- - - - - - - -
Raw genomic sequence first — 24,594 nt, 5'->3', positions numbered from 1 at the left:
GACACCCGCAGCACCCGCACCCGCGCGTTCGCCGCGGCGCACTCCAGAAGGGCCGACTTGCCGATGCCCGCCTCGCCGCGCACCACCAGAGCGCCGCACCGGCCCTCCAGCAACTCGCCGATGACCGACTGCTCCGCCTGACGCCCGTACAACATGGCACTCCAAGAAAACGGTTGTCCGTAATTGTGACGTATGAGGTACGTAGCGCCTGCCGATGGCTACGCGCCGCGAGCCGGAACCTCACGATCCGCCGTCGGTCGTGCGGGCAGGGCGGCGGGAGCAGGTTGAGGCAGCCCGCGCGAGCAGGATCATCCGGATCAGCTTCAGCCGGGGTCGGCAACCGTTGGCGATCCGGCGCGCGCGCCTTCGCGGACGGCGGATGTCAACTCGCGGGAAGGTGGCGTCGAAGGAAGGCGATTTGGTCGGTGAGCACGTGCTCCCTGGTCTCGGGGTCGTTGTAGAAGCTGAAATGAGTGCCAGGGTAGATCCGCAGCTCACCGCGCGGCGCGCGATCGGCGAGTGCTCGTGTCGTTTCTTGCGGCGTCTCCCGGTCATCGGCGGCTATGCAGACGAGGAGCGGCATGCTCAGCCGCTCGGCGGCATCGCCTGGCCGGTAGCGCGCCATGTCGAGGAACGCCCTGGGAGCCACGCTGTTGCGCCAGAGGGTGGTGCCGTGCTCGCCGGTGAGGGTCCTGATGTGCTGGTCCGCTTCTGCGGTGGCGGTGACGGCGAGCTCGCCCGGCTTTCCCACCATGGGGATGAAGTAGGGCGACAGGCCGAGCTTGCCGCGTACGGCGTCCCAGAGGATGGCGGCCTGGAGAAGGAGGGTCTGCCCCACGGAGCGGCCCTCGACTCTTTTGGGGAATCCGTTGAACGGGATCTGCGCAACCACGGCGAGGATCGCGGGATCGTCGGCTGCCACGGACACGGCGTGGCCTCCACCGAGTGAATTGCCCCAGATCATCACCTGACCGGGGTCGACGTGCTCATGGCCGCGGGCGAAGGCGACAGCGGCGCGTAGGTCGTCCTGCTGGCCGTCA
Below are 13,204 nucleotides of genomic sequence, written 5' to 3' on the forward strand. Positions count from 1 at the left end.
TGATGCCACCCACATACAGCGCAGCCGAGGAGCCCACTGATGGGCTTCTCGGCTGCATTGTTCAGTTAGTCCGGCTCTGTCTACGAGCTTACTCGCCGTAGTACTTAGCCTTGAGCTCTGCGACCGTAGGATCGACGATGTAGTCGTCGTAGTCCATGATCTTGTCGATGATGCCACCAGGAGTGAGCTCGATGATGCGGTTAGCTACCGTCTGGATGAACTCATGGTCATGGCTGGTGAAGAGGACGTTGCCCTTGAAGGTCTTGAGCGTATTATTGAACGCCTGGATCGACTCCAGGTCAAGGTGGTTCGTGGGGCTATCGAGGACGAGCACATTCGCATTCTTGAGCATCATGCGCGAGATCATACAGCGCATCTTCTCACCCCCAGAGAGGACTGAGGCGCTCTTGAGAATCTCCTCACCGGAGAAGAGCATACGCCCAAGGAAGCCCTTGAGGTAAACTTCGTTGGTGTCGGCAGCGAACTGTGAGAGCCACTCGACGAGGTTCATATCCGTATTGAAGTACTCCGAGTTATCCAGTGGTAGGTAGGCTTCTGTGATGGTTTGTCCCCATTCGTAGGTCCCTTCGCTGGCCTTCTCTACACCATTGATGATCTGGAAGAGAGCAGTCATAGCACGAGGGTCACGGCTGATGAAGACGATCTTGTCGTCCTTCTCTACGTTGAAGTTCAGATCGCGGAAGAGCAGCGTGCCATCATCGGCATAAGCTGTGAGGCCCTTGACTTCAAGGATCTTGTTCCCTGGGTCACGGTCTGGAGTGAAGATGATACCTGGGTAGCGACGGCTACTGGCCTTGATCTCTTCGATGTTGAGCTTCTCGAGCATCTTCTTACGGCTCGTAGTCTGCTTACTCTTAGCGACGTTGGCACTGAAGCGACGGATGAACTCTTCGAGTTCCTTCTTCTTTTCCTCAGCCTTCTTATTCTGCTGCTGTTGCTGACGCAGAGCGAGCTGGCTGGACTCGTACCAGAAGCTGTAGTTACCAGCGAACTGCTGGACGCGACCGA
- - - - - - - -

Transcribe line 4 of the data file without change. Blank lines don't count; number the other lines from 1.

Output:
TGATGCCACCCACATACAGCGCAGCCGAGGAGCCCACTGATGGGCTTCTCGGCTGCATTGTTCAGTTAGTCCGGCTCTGTCTACGAGCTTACTCGCCGTAGTACTTAGCCTTGAGCTCTGCGACCGTAGGATCGACGATGTAGTCGTCGTAGTCCATGATCTTGTCGATGATGCCACCAGGAGTGAGCTCGATGATGCGGTTAGCTACCGTCTGGATGAACTCATGGTCATGGCTGGTGAAGAGGACGTTGCCCTTGAAGGTCTTGAGCGTATTATTGAACGCCTGGATCGACTCCAGGTCAAGGTGGTTCGTGGGGCTATCGAGGACGAGCACATTCGCATTCTTGAGCATCATGCGCGAGATCATACAGCGCATCTTCTCACCCCCAGAGAGGACTGAGGCGCTCTTGAGAATCTCCTCACCGGAGAAGAGCATACGCCCAAGGAAGCCCTTGAGGTAAACTTCGTTGGTGTCGGCAGCGAACTGTGAGAGCCACTCGACGAGGTTCATATCCGTATTGAAGTACTCCGAGTTATCCAGTGGTAGGTAGGCTTCTGTGATGGTTTGTCCCCATTCGTAGGTCCCTTCGCTGGCCTTCTCTACACCATTGATGATCTGGAAGAGAGCAGTCATAGCACGAGGGTCACGGCTGATGAAGACGATCTTGTCGTCCTTCTCTACGTTGAAGTTCAGATCGCGGAAGAGCAGCGTGCCATCATCGGCATAAGCTGTGAGGCCCTTGACTTCAAGGATCTTGTTCCCTGGGTCACGGTCTGGAGTGAAGATGATACCTGGGTAGCGACGGCTACTGGCCTTGATCTCTTCGATGTTGAGCTTCTCGAGCATCTTCTTACGGCTCGTAGTCTGCTTACTCTTAGCGACGTTGGCACTGAAGCGACGGATGAACTCTTCGAGTTCCTTCTTCTTTTCCTCAGCCTTCTTATTCTGCTGCTGTTGCTGACGCAGAGCGAGCTGGCTGGACTCGTACCAGAAGCTGTAGTTACCAGCGAACTGCTGGACGCGACCGA